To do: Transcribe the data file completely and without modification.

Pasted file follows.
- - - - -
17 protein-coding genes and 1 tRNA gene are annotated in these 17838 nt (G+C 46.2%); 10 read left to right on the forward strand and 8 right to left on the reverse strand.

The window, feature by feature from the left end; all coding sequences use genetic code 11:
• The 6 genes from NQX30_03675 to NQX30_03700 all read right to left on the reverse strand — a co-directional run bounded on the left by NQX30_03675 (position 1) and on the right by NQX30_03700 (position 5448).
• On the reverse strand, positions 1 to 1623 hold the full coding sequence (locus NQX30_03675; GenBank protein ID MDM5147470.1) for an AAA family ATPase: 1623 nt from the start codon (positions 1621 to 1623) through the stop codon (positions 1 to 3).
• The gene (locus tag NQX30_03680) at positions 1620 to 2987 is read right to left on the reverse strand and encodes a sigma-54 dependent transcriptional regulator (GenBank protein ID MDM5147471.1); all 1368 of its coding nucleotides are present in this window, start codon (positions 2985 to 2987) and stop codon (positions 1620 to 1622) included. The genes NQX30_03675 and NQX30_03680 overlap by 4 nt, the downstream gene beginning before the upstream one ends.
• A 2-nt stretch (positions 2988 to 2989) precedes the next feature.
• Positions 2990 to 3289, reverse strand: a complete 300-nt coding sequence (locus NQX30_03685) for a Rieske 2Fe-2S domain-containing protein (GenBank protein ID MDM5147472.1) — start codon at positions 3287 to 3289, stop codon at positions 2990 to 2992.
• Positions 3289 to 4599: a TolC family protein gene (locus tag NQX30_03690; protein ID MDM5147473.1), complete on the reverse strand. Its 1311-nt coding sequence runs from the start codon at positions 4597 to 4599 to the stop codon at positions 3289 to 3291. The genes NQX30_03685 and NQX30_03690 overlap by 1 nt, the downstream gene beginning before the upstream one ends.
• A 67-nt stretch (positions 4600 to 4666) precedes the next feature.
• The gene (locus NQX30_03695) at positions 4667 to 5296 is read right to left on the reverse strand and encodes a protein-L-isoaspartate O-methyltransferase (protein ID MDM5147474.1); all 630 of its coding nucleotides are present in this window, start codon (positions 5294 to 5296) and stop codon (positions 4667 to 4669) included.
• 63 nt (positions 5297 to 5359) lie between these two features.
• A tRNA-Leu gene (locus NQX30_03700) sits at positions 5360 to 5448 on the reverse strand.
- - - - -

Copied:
17 protein-coding genes and 1 tRNA gene are annotated in these 17838 nt (G+C 46.2%); 10 read left to right on the forward strand and 8 right to left on the reverse strand.

The window, feature by feature from the left end; all coding sequences use genetic code 11:
• The 6 genes from NQX30_03675 to NQX30_03700 all read right to left on the reverse strand — a co-directional run bounded on the left by NQX30_03675 (position 1) and on the right by NQX30_03700 (position 5448).
• On the reverse strand, positions 1 to 1623 hold the full coding sequence (locus NQX30_03675; GenBank protein ID MDM5147470.1) for an AAA family ATPase: 1623 nt from the start codon (positions 1621 to 1623) through the stop codon (positions 1 to 3).
• The gene (locus tag NQX30_03680) at positions 1620 to 2987 is read right to left on the reverse strand and encodes a sigma-54 dependent transcriptional regulator (GenBank protein ID MDM5147471.1); all 1368 of its coding nucleotides are present in this window, start codon (positions 2985 to 2987) and stop codon (positions 1620 to 1622) included. The genes NQX30_03675 and NQX30_03680 overlap by 4 nt, the downstream gene beginning before the upstream one ends.
• A 2-nt stretch (positions 2988 to 2989) precedes the next feature.
• Positions 2990 to 3289, reverse strand: a complete 300-nt coding sequence (locus NQX30_03685) for a Rieske 2Fe-2S domain-containing protein (GenBank protein ID MDM5147472.1) — start codon at positions 3287 to 3289, stop codon at positions 2990 to 2992.
• Positions 3289 to 4599: a TolC family protein gene (locus tag NQX30_03690; protein ID MDM5147473.1), complete on the reverse strand. Its 1311-nt coding sequence runs from the start codon at positions 4597 to 4599 to the stop codon at positions 3289 to 3291. The genes NQX30_03685 and NQX30_03690 overlap by 1 nt, the downstream gene beginning before the upstream one ends.
• A 67-nt stretch (positions 4600 to 4666) precedes the next feature.
• The gene (locus NQX30_03695) at positions 4667 to 5296 is read right to left on the reverse strand and encodes a protein-L-isoaspartate O-methyltransferase (protein ID MDM5147474.1); all 630 of its coding nucleotides are present in this window, start codon (positions 5294 to 5296) and stop codon (positions 4667 to 4669) included.
• 63 nt (positions 5297 to 5359) lie between these two features.
• A tRNA-Leu gene (locus NQX30_03700) sits at positions 5360 to 5448 on the reverse strand.